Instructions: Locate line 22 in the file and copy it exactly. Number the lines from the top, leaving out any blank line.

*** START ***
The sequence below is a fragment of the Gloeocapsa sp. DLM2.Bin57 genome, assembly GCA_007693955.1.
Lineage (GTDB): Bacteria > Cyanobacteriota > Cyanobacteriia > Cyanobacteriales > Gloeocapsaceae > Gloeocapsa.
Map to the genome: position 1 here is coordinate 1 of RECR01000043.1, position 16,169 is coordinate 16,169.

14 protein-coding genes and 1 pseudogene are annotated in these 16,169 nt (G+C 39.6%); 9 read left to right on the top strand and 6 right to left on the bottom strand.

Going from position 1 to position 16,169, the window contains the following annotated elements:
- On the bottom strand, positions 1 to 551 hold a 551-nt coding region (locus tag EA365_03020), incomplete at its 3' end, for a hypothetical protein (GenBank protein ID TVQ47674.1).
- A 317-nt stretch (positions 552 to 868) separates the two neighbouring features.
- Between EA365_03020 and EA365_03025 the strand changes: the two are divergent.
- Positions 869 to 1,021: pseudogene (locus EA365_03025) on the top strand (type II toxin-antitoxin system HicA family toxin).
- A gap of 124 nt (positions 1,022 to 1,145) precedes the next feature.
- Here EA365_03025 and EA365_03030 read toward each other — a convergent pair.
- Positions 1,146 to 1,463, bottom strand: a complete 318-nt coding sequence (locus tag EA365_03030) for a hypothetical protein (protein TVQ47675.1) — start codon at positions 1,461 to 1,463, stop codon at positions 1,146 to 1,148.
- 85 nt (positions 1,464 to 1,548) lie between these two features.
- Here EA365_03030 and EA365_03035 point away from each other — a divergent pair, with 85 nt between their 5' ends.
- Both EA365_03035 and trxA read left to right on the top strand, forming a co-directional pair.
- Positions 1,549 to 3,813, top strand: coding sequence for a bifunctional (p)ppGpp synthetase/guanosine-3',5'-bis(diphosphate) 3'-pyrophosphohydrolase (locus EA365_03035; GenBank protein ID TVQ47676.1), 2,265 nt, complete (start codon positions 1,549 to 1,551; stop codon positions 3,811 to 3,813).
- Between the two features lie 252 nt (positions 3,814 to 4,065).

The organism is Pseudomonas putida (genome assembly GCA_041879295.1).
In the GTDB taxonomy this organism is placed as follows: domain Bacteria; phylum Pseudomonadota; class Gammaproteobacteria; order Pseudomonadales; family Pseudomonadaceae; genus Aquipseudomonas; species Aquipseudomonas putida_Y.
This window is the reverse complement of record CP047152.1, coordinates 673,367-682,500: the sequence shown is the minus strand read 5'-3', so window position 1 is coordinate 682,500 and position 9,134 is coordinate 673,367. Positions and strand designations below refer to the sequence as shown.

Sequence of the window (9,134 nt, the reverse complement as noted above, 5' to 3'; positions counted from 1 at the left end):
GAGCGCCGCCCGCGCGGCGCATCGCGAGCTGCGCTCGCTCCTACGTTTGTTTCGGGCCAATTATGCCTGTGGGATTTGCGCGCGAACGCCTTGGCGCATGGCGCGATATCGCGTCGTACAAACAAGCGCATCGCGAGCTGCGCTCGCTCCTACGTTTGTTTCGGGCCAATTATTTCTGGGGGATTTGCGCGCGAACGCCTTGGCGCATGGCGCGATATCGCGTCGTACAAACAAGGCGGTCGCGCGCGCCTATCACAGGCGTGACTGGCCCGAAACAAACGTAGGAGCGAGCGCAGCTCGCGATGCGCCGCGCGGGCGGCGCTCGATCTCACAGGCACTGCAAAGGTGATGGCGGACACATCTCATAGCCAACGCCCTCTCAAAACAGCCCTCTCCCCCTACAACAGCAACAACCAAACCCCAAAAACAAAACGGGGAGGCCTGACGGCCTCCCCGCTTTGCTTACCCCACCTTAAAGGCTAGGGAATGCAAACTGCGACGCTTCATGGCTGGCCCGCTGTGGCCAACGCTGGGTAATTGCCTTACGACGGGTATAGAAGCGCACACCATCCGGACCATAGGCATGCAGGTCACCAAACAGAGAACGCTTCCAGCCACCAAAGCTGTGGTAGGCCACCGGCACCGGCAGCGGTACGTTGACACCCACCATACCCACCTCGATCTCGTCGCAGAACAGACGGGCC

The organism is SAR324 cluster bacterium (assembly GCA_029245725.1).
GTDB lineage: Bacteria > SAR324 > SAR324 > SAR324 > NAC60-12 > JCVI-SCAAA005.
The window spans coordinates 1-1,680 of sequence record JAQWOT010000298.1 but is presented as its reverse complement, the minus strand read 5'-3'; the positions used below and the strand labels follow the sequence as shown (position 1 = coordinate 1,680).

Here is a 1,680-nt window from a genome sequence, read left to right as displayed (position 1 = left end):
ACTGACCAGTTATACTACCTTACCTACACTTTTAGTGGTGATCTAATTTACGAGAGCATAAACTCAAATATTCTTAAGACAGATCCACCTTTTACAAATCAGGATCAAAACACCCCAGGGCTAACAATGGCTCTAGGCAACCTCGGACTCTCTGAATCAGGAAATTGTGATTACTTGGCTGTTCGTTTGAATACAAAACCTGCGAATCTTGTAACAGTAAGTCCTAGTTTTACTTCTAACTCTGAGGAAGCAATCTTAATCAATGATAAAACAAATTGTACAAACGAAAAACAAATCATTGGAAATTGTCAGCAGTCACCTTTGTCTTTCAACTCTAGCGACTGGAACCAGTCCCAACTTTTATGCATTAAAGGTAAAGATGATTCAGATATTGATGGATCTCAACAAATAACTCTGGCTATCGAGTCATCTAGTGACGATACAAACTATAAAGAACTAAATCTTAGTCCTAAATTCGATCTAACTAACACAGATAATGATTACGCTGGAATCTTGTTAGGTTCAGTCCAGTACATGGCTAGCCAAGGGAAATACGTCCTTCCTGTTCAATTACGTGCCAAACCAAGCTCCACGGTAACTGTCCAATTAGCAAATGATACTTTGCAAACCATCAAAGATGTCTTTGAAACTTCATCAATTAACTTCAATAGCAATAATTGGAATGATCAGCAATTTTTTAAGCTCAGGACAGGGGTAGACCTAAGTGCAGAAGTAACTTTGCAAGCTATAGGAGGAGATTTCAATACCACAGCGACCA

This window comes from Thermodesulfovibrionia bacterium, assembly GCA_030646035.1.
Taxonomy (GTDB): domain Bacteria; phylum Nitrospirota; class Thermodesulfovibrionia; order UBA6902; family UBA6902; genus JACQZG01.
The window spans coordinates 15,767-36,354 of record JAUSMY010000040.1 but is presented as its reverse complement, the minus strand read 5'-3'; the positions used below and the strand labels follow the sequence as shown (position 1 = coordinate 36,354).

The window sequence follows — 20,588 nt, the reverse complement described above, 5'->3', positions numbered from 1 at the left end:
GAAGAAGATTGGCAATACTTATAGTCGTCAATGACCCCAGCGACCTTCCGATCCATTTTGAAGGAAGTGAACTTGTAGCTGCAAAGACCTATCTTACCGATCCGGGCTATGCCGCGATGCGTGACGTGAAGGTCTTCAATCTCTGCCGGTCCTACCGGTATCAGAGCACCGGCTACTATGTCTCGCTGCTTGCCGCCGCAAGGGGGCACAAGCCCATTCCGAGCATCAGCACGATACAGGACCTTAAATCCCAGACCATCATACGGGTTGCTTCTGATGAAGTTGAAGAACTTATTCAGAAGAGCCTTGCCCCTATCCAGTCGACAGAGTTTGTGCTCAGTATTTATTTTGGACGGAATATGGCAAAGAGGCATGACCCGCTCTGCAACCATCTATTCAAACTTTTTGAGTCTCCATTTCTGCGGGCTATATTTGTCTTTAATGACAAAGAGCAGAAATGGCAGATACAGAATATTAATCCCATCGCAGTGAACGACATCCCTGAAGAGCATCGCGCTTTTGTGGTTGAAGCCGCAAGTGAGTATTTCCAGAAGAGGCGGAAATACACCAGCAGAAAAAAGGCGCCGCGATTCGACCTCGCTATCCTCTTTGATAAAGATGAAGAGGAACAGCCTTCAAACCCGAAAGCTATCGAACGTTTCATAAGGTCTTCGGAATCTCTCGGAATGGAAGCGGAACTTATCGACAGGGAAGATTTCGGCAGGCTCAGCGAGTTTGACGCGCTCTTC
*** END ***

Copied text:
GAGCGCCGCCCGCGCGGCGCATCGCGAGCTGCGCTCGCTCCTACGTTTGTTTCGGGCCAATTATGCCTGTGGGATTTGCGCGCGAACGCCTTGGCGCATGGCGCGATATCGCGTCGTACAAACAAGCGCATCGCGAGCTGCGCTCGCTCCTACGTTTGTTTCGGGCCAATTATTTCTGGGGGATTTGCGCGCGAACGCCTTGGCGCATGGCGCGATATCGCGTCGTACAAACAAGGCGGTCGCGCGCGCCTATCACAGGCGTGACTGGCCCGAAACAAACGTAGGAGCGAGCGCAGCTCGCGATGCGCCGCGCGGGCGGCGCTCGATCTCACAGGCACTGCAAAGGTGATGGCGGACACATCTCATAGCCAACGCCCTCTCAAAACAGCCCTCTCCCCCTACAACAGCAACAACCAAACCCCAAAAACAAAACGGGGAGGCCTGACGGCCTCCCCGCTTTGCTTACCCCACCTTAAAGGCTAGGGAATGCAAACTGCGACGCTTCATGGCTGGCCCGCTGTGGCCAACGCTGGGTAATTGCCTTACGACGGGTATAGAAGCGCACACCATCCGGACCATAGGCATGCAGGTCACCAAACAGAGAACGCTTCCAGCCACCAAAGCTGTGGTAGGCCACCGGCACCGGCAGCGGTACGTTGACACCCACCATACCCACCTCGATCTCGTCGCAGAACAGACGGGCC